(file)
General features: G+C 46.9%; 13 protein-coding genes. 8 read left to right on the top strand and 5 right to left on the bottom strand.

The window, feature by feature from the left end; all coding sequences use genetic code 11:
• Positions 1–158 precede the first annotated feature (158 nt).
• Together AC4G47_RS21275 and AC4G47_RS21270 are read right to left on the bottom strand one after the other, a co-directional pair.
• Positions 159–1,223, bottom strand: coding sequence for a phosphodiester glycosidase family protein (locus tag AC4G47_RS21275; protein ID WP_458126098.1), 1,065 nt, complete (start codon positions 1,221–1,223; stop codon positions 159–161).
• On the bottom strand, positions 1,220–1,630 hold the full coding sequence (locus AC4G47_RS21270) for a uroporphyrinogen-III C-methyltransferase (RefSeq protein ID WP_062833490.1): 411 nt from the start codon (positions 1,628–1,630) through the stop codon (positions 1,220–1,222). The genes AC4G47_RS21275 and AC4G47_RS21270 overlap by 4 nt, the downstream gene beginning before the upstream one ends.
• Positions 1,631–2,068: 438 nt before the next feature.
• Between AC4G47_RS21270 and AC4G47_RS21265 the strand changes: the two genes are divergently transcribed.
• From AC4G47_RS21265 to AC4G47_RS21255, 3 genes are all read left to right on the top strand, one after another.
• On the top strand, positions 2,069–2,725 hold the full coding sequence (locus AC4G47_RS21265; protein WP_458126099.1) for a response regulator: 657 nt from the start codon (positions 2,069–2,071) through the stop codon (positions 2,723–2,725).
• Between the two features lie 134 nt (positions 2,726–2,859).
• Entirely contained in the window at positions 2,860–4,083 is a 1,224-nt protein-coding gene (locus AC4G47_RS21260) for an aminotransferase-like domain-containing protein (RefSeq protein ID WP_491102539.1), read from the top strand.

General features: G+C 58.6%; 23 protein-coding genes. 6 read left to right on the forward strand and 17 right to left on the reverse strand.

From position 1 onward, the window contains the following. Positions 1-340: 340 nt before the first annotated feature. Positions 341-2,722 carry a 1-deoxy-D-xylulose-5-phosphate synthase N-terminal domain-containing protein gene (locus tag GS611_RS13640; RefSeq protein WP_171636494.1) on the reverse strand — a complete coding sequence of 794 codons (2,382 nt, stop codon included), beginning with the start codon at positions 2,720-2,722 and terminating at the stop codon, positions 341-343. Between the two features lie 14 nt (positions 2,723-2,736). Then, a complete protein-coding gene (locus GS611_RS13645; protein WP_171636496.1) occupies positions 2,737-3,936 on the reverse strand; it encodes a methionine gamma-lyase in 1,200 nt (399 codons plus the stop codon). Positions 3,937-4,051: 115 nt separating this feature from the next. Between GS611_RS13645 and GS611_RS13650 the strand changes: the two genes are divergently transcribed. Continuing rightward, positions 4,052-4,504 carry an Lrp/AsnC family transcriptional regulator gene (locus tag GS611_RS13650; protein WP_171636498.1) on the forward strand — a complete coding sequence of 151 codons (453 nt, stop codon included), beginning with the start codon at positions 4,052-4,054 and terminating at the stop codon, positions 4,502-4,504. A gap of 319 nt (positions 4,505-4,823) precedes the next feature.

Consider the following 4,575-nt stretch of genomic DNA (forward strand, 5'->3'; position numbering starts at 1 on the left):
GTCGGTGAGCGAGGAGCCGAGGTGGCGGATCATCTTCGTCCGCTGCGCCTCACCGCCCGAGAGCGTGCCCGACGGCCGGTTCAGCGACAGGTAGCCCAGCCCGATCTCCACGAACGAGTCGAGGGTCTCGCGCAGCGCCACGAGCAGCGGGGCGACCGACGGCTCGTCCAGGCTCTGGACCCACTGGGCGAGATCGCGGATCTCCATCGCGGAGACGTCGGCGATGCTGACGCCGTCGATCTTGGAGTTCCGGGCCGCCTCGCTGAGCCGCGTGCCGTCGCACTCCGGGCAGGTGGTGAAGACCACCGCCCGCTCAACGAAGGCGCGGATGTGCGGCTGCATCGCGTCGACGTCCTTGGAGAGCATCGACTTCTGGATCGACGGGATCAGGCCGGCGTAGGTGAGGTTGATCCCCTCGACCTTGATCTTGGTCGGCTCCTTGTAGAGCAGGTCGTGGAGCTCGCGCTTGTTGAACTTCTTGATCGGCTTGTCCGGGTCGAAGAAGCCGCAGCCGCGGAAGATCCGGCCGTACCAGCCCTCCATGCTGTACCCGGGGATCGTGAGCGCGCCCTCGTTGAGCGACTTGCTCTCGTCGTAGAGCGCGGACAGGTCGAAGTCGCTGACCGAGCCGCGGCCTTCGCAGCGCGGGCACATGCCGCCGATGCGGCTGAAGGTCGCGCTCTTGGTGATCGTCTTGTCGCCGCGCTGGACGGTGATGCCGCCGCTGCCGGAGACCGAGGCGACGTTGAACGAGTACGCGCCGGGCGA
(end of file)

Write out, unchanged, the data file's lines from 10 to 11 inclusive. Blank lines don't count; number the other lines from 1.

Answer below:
• On the top strand, positions 2,069–2,725 hold the full coding sequence (locus AC4G47_RS21265; protein WP_458126099.1) for a response regulator: 657 nt from the start codon (positions 2,069–2,071) through the stop codon (positions 2,723–2,725).
• Between the two features lie 134 nt (positions 2,726–2,859).